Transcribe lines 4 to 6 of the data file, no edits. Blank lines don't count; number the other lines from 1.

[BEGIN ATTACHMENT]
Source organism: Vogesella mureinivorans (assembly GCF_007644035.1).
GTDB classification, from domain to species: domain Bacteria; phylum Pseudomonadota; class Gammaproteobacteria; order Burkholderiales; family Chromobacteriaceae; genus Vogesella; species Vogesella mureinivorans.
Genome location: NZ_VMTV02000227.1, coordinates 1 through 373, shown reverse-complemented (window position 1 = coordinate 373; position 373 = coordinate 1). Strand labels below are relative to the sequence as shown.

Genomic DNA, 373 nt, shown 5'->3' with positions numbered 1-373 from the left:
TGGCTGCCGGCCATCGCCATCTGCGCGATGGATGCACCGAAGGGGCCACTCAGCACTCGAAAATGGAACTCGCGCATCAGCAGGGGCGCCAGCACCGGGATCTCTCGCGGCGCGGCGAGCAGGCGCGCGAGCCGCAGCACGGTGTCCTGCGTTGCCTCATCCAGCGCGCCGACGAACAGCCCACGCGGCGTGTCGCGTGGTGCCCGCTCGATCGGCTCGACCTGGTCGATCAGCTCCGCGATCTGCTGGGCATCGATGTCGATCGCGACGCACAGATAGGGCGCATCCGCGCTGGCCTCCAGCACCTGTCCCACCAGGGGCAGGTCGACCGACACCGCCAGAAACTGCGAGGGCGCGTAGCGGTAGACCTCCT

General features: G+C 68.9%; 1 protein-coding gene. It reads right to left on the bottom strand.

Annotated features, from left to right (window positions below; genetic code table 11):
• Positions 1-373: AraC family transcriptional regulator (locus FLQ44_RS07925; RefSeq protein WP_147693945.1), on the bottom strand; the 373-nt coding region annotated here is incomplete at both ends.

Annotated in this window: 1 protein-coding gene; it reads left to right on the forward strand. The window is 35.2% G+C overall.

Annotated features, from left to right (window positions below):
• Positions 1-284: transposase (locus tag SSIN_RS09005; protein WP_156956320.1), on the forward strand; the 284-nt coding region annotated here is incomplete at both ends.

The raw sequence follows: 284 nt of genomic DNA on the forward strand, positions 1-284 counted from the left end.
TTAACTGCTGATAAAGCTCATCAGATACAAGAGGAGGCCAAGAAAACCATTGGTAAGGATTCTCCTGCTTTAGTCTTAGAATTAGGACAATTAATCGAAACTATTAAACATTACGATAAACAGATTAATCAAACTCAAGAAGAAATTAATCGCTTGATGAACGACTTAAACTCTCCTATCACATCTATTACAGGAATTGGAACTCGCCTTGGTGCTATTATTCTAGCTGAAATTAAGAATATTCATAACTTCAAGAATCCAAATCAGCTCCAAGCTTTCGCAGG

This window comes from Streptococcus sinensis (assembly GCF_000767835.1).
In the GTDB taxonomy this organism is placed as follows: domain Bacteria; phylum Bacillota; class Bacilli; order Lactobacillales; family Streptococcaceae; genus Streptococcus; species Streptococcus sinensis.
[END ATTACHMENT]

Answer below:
Genomic DNA, 373 nt, shown 5'->3' with positions numbered 1-373 from the left:
TGGCTGCCGGCCATCGCCATCTGCGCGATGGATGCACCGAAGGGGCCACTCAGCACTCGAAAATGGAACTCGCGCATCAGCAGGGGCGCCAGCACCGGGATCTCTCGCGGCGCGGCGAGCAGGCGCGCGAGCCGCAGCACGGTGTCCTGCGTTGCCTCATCCAGCGCGCCGACGAACAGCCCACGCGGCGTGTCGCGTGGTGCCCGCTCGATCGGCTCGACCTGGTCGATCAGCTCCGCGATCTGCTGGGCATCGATGTCGATCGCGACGCACAGATAGGGCGCATCCGCGCTGGCCTCCAGCACCTGTCCCACCAGGGGCAGGTCGACCGACACCGCCAGAAACTGCGAGGGCGCGTAGCGGTAGACCTCCT

General features: G+C 68.9%; 1 protein-coding gene. It reads right to left on the bottom strand.